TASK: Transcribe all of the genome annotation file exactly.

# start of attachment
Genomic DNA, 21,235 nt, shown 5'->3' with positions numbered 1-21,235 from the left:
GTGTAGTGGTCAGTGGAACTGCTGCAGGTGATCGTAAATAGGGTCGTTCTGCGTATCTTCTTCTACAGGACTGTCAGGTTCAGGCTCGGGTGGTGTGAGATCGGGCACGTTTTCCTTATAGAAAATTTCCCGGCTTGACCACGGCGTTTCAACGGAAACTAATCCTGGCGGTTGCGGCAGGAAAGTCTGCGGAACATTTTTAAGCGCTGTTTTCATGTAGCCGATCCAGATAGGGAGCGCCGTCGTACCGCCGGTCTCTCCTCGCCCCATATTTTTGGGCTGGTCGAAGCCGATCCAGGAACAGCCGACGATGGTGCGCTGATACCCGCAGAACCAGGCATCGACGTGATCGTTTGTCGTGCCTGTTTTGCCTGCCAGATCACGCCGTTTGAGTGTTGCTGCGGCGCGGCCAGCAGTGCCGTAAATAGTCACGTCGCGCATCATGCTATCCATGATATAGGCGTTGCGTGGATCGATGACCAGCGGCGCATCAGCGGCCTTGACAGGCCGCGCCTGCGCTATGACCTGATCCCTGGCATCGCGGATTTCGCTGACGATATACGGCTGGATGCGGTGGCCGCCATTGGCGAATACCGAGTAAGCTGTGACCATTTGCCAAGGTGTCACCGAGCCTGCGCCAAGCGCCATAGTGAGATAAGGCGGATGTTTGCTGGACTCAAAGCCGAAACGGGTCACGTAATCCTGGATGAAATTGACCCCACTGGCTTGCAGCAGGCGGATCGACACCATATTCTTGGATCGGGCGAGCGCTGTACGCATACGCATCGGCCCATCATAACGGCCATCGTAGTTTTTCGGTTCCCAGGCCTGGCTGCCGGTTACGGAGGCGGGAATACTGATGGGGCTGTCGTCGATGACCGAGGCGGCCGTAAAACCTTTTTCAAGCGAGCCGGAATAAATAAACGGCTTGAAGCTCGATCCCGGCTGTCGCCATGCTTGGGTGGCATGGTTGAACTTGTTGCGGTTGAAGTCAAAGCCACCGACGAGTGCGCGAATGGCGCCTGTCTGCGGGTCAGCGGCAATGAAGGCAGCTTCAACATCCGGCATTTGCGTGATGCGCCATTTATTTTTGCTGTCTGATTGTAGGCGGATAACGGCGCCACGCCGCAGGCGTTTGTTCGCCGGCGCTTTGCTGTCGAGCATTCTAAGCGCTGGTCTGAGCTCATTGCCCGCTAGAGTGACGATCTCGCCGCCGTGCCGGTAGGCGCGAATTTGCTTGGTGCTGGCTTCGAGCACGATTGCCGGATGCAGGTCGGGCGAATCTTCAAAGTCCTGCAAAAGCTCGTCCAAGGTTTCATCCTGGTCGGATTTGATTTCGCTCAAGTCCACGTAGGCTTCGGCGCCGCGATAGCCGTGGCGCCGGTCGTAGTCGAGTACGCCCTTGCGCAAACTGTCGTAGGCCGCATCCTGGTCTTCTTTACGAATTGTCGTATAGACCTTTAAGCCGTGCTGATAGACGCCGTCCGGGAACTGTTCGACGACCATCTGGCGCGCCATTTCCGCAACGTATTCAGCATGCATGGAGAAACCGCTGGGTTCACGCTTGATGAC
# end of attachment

Genomic DNA, 21,235 nt, shown 5'->3' with positions numbered 1-21,235 from the left:
GTGTAGTGGTCAGTGGAACTGCTGCAGGTGATCGTAAATAGGGTCGTTCTGCGTATCTTCTTCTACAGGACTGTCAGGTTCAGGCTCGGGTGGTGTGAGATCGGGCACGTTTTCCTTATAGAAAATTTCCCGGCTTGACCACGGCGTTTCAACGGAAACTAATCCTGGCGGTTGCGGCAGGAAAGTCTGCGGAACATTTTTAAGCGCTGTTTTCATGTAGCCGATCCAGATAGGGAGCGCCGTCGTACCGCCGGTCTCTCCTCGCCCCATATTTTTGGGCTGGTCGAAGCCGATCCAGGAACAGCCGACGATGGTGCGCTGATACCCGCAGAACCAGGCATCGACGTGATCGTTTGTCGTGCCTGTTTTGCCTGCCAGATCACGCCGTTTGAGTGTTGCTGCGGCGCGGCCAGCAGTGCCGTAAATAGTCACGTCGCGCATCATGCTATCCATGATATAGGCGTTGCGTGGATCGATGACCAGCGGCGCATCAGCGGCCTTGACAGGCCGCGCCTGCGCTATGACCTGATCCCTGGCATCGCGGATTTCGCTGACGATATACGGCTGGATGCGGTGGCCGCCATTGGCGAATACCGAGTAAGCTGTGACCATTTGCCAAGGTGTCACCGAGCCTGCGCCAAGCGCCATAGTGAGATAAGGCGGATGTTTGCTGGACTCAAAGCCGAAACGGGTCACGTAATCCTGGATGAAATTGACCCCACTGGCTTGCAGCAGGCGGATCGACACCATATTCTTGGATCGGGCGAGCGCTGTACGCATACGCATCGGCCCATCATAACGGCCATCGTAGTTTTTCGGTTCCCAGGCCTGGCTGCCGGTTACGGAGGCGGGAATACTGATGGGGCTGTCGTCGATGACCGAGGCGGCCGTAAAACCTTTTTCAAGCGAGCCGGAATAAATAAACGGCTTGAAGCTCGATCCCGGCTGTCGCCATGCTTGGGTGGCATGGTTGAACTTGTTGCGGTTGAAGTCAAAGCCACCGACGAGTGCGCGAATGGCGCCTGTCTGCGGGTCAGCGGCAATGAAGGCAGCTTCAACATCCGGCATTTGCGTGATGCGCCATTTATTTTTGCTGTCTGATTGTAGGCGGATAACGGCGCCACGCCGCAGGCGTTTGTTCGCCGGCGCTTTGCTGTCGAGCATTCTAAGCGCTGGTCTGAGCTCATTGCCCGCTAGAGTGACGATCTCGCCGCCGTGCCGGTAGGCGCGAATTTGCTTGGTGCTGGCTTCGAGCACGATTGCCGGATGCAGGTCGGGCGAATCTTCAAAGTCCTGCAAAAGCTCGTCCAAGGTTTCATCCTGGTCGGATTTGATTTCGCTCAAGTCCACGTAGGCTTCGGCGCCGCGATAGCCGTGGCGCCGGTCGTAGTCGAGTACGCCCTTGCGCAAACTGTCGTAGGCCGCATCCTGGTCTTCTTTACGAATTGTCGTATAGACCTTTAAGCCGTGCTGATAGACGCCGTCCGGGAACTGTTCGACGACCATCTGGCGCGCCATTTCCGCAACGTATTCAGCATGCATGGAGAAACCGCTGGGTTCACGCTTGATGAC